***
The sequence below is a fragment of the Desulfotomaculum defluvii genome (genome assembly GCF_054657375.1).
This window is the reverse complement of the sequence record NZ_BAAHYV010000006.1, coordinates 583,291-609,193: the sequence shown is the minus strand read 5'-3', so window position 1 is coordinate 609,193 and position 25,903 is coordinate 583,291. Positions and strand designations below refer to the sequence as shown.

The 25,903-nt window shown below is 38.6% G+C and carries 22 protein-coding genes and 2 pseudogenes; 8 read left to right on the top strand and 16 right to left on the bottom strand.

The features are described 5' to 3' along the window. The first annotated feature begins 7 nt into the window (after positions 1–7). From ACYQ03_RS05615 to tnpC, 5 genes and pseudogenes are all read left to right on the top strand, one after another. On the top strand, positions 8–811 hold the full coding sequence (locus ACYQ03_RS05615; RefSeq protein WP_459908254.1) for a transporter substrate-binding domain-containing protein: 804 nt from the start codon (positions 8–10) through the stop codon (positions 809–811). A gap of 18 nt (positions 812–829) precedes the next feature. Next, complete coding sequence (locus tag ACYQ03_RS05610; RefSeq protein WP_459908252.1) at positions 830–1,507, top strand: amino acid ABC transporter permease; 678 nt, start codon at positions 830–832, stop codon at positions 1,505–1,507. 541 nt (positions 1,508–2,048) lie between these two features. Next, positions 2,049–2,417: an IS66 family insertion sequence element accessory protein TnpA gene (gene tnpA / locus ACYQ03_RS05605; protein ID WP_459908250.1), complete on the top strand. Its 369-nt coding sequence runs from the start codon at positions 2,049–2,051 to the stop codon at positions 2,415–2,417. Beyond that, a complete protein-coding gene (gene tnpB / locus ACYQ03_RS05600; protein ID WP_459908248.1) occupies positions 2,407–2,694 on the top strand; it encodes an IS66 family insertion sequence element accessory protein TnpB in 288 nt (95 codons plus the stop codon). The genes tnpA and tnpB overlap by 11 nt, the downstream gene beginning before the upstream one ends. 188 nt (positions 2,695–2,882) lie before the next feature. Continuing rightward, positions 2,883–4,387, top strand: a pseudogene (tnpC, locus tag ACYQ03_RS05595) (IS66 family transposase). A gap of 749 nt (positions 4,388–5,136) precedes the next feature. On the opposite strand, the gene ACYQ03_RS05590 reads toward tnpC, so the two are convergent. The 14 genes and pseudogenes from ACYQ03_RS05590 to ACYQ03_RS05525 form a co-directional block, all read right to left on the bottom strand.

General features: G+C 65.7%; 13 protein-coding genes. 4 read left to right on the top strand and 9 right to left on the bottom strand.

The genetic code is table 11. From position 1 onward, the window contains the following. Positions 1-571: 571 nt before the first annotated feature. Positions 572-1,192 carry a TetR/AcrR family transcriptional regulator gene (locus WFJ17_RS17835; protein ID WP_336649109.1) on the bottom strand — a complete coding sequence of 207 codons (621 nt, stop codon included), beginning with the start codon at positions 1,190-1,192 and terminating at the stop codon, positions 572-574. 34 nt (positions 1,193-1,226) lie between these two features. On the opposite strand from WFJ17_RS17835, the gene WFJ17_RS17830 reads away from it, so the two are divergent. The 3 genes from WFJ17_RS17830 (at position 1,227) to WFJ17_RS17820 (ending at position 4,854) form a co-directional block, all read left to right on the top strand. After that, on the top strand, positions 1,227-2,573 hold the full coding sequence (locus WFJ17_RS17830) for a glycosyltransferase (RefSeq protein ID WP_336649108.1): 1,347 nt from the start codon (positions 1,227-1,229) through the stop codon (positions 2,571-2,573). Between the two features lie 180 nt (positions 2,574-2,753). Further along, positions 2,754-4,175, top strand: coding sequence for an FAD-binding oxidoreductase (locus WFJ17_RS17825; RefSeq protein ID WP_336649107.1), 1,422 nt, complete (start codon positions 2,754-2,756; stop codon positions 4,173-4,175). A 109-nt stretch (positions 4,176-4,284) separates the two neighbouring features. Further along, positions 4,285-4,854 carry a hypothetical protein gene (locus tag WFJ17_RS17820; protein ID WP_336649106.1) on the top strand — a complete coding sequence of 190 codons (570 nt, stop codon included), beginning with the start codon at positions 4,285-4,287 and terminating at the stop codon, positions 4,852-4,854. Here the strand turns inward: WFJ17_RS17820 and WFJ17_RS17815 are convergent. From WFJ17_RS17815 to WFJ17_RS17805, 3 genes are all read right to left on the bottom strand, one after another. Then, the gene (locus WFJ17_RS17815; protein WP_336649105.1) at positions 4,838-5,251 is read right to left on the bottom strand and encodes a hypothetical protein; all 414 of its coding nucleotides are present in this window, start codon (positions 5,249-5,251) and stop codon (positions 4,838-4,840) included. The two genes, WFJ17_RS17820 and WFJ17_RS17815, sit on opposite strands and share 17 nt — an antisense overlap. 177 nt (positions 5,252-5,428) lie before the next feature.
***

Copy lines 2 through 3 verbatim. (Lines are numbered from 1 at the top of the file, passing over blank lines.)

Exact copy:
This window is the reverse complement of the sequence record NZ_BAAHYV010000006.1, coordinates 583,291-609,193: the sequence shown is the minus strand read 5'-3', so window position 1 is coordinate 609,193 and position 25,903 is coordinate 583,291. Positions and strand designations below refer to the sequence as shown.

The 25,903-nt window shown below is 38.6% G+C and carries 22 protein-coding genes and 2 pseudogenes; 8 read left to right on the top strand and 16 right to left on the bottom strand.